ProHealth health Vitamin and Natural Supplement Store and Health
Home  |  Log In  |  My Account  |  View Cart  View Your ProHealth Vitamin and Supplement Shopping Cart
800-366-6056  |  Contact Us  |  Help
Facebook Google Plus
Fibromyalgia  Chronic Fatigue Syndrome & M.E.  Lyme Disease  Natural Wellness  Supplement News  Forums  Our Story
Store     Brands   |   A-Z Index   |   Best Sellers   |   New Products   |   Deals & Specials   |   Under $10   |   SmartSavings Club

Trending News

SURVEY: Cognitive Impairment II

Top 3 Nutrients to Detox the Liver and Soothe Digestion

Natural Bladder Control, Go Less and Live More

Top Vitamin and Mineral Deficiencies — Are You at Risk?

Vital Molecule Increases Cellular Energy and Improves Cognitive Function

Omega Fix for Obesity: How the Right Fats Fight Fat

How Pomegranate May Protect Against Cancer

Trimming the spare tire: Canola oil may cut belly fat

The Onion: Cancer Fighter and Food Preserver

Safely Reduce a Common Cause of Stomach Distress

 
Print Page
Email Article

Emory Study Finds Depression Has Negative Impact on CABG Outcome

  [ 36 votes ]   [ Discuss This Article ]
www.ProHealth.com • March 31, 2003


CHICAGO -- Symptoms of depression are far more than feelings of sadness. In fact, clinical depression can have a significant impact on how people function physically in their daily lives following coronary artery bypass surgery (CABG). It might make the difference, for example, in whether someone is able to exercise or do their own housework after bypass surgery.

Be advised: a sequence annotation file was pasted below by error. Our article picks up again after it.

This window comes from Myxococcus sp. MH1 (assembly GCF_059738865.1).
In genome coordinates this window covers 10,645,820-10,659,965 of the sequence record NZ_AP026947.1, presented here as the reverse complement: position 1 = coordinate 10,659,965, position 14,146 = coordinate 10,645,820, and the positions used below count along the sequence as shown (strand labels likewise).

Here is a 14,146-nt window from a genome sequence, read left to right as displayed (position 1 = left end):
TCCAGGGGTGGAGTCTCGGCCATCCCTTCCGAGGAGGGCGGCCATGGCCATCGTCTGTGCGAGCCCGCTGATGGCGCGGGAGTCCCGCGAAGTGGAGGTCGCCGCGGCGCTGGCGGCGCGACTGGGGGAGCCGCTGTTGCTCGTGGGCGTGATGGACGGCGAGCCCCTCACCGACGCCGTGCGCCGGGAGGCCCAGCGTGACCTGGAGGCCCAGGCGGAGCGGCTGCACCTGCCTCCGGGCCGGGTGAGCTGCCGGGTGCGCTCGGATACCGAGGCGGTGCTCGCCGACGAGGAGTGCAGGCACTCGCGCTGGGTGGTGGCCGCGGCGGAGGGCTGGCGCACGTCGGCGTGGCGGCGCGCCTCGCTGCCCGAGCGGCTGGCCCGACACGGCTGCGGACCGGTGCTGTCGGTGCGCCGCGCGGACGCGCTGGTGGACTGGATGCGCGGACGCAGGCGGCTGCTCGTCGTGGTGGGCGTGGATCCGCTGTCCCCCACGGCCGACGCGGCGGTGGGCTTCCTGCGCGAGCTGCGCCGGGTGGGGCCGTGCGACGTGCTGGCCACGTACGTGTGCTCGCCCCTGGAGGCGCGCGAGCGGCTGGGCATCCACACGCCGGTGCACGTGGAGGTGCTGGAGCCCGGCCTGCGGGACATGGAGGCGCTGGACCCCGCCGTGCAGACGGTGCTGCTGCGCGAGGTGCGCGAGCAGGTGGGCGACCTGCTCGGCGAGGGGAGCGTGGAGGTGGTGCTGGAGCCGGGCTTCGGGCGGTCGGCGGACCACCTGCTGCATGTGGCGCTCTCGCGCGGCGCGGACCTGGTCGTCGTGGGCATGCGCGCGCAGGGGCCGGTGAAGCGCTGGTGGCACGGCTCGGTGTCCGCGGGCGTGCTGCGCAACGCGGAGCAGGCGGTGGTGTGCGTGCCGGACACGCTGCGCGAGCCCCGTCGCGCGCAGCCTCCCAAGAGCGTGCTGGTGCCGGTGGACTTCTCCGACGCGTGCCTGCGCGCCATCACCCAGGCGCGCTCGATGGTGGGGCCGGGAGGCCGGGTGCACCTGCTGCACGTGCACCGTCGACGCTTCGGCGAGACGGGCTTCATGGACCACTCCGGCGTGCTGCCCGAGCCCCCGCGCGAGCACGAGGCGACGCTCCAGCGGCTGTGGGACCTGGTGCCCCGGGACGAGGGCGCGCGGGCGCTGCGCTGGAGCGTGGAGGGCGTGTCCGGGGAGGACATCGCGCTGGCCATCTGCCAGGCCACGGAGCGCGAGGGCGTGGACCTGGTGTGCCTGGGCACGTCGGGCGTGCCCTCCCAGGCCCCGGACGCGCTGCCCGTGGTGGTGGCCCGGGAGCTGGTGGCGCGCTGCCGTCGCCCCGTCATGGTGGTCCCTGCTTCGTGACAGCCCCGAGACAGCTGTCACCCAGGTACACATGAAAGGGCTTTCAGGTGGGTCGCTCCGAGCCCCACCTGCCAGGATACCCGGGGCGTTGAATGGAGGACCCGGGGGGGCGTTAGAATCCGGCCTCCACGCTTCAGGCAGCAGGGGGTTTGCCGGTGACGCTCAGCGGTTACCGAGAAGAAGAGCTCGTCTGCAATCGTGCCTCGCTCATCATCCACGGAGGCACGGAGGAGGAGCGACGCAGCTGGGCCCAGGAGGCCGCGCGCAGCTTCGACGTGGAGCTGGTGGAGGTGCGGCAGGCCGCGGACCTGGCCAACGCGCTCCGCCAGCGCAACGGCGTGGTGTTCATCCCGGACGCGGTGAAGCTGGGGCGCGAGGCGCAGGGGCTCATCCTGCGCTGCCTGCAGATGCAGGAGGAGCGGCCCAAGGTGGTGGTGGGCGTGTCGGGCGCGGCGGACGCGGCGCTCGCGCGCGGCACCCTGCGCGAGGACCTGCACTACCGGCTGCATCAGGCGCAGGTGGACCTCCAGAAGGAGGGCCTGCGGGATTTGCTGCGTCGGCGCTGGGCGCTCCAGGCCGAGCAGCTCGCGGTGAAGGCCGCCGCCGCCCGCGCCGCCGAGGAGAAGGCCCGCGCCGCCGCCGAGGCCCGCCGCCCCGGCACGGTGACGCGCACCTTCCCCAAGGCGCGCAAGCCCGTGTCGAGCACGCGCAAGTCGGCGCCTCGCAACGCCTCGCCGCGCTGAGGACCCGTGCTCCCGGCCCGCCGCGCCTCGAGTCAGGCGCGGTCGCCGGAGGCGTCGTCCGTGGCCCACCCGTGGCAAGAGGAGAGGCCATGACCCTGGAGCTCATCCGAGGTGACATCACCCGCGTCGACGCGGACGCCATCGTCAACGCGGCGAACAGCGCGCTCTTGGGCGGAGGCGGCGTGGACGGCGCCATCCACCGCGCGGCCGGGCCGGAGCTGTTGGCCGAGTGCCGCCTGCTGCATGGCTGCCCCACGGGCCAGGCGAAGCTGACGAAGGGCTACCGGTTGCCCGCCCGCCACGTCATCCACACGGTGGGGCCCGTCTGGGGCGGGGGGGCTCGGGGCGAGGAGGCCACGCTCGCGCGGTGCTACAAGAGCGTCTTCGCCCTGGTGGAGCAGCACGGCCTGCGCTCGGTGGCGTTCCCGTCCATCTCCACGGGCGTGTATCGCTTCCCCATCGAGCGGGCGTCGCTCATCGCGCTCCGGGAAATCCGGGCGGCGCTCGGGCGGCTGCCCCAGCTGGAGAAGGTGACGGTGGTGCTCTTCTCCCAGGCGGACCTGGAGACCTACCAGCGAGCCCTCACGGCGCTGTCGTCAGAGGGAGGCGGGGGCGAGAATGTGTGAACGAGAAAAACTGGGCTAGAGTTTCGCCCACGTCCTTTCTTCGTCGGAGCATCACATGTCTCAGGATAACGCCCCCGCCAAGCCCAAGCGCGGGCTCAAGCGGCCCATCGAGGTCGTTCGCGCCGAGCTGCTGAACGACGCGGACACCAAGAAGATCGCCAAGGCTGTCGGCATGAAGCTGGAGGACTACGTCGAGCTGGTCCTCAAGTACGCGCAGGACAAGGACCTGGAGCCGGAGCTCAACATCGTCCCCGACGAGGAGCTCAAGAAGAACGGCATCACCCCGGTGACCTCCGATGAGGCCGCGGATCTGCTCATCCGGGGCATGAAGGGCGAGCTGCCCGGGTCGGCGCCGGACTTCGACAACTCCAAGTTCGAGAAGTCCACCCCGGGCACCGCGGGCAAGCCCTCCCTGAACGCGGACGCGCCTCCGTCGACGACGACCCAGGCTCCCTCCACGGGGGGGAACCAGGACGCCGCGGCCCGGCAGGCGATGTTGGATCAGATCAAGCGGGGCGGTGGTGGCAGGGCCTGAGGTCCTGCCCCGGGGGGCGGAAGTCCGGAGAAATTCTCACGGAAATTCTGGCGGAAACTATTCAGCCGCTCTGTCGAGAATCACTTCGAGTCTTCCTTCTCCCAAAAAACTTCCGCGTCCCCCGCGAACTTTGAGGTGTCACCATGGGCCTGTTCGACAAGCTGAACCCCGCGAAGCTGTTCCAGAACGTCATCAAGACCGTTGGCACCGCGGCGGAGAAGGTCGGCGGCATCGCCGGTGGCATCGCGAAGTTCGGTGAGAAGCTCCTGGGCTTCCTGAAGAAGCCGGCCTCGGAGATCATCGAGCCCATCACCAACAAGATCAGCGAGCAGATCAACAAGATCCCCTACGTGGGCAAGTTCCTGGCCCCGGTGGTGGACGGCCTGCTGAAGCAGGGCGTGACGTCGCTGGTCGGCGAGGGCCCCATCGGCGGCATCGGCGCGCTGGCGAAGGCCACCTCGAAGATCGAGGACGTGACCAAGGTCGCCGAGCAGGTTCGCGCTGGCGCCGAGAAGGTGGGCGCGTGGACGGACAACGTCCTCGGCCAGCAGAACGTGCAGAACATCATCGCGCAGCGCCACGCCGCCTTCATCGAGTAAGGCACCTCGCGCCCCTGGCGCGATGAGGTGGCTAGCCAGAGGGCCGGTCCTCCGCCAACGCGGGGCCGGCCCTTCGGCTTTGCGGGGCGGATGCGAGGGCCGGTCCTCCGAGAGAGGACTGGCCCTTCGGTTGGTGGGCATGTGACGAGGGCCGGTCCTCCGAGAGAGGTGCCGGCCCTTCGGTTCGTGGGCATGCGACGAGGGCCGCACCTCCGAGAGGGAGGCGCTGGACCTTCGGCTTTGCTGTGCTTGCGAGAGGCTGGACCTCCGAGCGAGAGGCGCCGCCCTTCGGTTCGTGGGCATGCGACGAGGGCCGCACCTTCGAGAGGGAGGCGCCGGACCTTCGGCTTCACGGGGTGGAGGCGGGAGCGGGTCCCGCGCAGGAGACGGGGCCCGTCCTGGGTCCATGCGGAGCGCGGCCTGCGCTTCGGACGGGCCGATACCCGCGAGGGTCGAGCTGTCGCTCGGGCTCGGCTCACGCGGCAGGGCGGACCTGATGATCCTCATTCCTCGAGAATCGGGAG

That's the conclusion of a study by Emory University School of Medicine and Yale University School of Medicine researchers that is being presented at a poster session today from 3:00 PM to 5:00 PM at the American College of Cardiology's 52nd Annual Scientific Sessions in Chicago.

CABG is commonly performed to relieve symptoms and improve function in patients with heart disease. Previous research has shown that up to 20 to 25 % of patients who undergo the procedure have symptoms of depression. "Depression has also been linked in other studies to a poorer prognosis including increased mortality and adverse cardiovascular events in patients with myocardial infarction, CABG, unstable angina, and congestive heart failure," says Viola Vaccarino M.D., Ph.D., of the Emory Department of Medicine's Division of Cardiology, who headed the research team. "Our results highlight another adverse effect associated with depression. We found that depressed patients specifically had less improvement in their physical function following CABG than their non-depressed counterparts."

The researchers followed 1,045 patients (763 men and 282 women), age 30 or older, after their first CABG surgery. Patients were divided into three groups -- non-depressed, mildly depressed and definitely depressed --- based on a scoring process using the standardized Geriatric Depression Scale (GDS). Physical function, which encompasses the ability to do a range of activities from mild to vigorous (such as walking, climbing stairs and pushing heavy objects), was measured using the physical component scale (PCS), derived from SF-36 Health Survey .